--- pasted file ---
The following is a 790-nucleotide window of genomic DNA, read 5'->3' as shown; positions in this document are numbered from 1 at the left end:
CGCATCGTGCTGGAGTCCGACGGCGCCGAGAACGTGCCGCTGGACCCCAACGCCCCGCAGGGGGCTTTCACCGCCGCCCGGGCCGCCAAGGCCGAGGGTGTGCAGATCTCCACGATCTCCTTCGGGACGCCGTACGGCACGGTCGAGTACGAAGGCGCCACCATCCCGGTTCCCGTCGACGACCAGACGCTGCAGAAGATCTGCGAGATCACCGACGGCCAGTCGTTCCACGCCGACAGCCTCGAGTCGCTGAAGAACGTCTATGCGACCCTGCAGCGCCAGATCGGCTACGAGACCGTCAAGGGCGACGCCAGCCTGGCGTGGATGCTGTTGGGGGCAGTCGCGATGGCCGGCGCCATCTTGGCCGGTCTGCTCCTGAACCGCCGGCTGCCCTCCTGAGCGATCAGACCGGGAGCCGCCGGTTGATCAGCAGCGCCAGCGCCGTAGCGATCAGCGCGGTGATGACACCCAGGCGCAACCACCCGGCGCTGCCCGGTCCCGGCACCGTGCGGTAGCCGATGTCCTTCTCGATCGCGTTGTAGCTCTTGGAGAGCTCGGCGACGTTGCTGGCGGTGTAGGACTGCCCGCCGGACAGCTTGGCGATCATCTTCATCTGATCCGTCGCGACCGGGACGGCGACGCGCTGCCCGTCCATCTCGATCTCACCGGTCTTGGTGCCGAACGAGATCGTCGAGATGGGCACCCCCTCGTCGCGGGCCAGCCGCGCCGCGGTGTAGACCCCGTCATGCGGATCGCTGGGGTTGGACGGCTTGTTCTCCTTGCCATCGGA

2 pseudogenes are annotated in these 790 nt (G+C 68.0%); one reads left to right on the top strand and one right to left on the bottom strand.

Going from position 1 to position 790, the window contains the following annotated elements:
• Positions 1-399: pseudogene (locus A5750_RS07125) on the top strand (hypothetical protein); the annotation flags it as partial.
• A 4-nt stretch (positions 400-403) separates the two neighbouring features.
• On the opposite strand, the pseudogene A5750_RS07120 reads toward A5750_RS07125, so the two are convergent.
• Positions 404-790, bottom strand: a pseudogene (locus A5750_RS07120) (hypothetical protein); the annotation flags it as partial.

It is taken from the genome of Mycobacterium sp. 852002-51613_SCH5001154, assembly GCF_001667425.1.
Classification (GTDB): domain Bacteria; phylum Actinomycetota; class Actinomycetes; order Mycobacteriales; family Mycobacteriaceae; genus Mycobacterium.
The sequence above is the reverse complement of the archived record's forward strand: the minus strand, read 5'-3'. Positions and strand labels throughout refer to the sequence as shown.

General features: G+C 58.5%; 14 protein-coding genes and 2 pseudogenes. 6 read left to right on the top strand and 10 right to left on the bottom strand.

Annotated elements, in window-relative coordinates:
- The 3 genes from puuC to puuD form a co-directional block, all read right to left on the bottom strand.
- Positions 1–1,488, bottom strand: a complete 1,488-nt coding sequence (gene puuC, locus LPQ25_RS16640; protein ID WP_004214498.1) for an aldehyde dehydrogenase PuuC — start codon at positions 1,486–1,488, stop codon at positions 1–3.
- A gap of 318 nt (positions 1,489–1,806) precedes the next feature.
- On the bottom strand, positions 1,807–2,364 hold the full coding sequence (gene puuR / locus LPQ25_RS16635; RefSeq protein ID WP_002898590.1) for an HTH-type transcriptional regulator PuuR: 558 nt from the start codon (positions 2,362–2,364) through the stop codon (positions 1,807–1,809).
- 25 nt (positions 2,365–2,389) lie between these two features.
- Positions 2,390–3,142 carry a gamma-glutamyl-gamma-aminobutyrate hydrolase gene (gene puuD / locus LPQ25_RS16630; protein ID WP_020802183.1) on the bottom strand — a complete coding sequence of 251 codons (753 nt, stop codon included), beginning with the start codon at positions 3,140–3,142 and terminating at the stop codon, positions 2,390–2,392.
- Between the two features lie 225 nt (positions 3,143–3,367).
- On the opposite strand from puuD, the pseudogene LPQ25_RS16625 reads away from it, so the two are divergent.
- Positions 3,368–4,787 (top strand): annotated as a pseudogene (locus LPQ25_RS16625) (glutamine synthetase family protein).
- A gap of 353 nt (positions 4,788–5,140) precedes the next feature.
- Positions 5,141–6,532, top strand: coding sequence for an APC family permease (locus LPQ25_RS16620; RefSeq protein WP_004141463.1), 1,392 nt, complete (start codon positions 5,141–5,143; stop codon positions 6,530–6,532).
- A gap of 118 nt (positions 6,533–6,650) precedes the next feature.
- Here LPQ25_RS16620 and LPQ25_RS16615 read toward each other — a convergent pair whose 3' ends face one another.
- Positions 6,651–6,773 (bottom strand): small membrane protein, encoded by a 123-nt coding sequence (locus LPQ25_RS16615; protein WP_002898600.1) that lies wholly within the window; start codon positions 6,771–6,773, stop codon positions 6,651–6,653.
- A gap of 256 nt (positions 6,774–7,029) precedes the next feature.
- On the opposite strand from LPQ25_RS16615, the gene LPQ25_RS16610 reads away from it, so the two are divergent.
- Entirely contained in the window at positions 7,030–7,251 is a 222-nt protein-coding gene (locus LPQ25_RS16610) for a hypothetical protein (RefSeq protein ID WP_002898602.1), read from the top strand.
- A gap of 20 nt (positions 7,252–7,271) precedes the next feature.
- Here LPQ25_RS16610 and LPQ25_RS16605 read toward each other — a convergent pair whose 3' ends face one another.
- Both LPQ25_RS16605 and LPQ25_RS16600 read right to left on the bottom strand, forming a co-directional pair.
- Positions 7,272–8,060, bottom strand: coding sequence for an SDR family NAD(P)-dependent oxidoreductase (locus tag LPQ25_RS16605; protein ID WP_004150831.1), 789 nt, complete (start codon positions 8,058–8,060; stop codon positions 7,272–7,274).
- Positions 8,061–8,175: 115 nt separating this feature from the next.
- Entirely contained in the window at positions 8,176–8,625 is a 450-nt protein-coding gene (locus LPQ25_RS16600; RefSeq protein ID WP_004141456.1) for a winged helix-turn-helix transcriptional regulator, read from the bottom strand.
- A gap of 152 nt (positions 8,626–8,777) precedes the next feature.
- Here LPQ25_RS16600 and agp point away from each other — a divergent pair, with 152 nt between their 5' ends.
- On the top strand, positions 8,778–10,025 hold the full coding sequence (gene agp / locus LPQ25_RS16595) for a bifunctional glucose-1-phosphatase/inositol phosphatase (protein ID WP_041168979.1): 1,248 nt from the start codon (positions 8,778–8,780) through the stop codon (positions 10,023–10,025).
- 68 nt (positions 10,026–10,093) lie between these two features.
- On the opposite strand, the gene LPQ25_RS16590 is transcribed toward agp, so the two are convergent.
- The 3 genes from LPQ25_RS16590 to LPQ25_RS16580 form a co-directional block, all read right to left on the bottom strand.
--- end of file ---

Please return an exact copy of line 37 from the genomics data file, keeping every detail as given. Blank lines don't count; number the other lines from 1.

- A gap of 152 nt (positions 8,626–8,777) precedes the next feature.